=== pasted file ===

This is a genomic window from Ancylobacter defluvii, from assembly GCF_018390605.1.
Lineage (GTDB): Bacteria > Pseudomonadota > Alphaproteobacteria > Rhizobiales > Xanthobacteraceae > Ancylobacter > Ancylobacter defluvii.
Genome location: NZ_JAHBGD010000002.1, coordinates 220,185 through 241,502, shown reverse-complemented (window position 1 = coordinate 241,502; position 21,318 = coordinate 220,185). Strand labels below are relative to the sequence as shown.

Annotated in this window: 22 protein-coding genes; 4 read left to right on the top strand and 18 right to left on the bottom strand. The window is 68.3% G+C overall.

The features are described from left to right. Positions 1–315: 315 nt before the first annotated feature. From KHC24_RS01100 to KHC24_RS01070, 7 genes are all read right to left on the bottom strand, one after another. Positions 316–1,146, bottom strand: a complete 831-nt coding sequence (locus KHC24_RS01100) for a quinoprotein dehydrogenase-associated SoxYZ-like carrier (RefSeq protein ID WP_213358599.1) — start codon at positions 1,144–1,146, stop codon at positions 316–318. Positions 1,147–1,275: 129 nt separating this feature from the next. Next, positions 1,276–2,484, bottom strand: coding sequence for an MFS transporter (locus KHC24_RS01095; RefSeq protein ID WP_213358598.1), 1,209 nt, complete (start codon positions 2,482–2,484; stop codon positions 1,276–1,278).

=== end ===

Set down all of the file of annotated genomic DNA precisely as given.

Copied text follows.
This is a genomic window from Ancylobacter defluvii, from assembly GCF_018390605.1.
Lineage (GTDB): Bacteria > Pseudomonadota > Alphaproteobacteria > Rhizobiales > Xanthobacteraceae > Ancylobacter > Ancylobacter defluvii.
Genome location: NZ_JAHBGD010000002.1, coordinates 220,185 through 241,502, shown reverse-complemented (window position 1 = coordinate 241,502; position 21,318 = coordinate 220,185). Strand labels below are relative to the sequence as shown.

Annotated in this window: 22 protein-coding genes; 4 read left to right on the top strand and 18 right to left on the bottom strand. The window is 68.3% G+C overall.

The features are described from left to right. Positions 1–315: 315 nt before the first annotated feature. From KHC24_RS01100 to KHC24_RS01070, 7 genes are all read right to left on the bottom strand, one after another. Positions 316–1,146, bottom strand: a complete 831-nt coding sequence (locus KHC24_RS01100) for a quinoprotein dehydrogenase-associated SoxYZ-like carrier (RefSeq protein ID WP_213358599.1) — start codon at positions 1,144–1,146, stop codon at positions 316–318. Positions 1,147–1,275: 129 nt separating this feature from the next. Next, positions 1,276–2,484, bottom strand: coding sequence for an MFS transporter (locus KHC24_RS01095; RefSeq protein ID WP_213358598.1), 1,209 nt, complete (start codon positions 2,482–2,484; stop codon positions 1,276–1,278).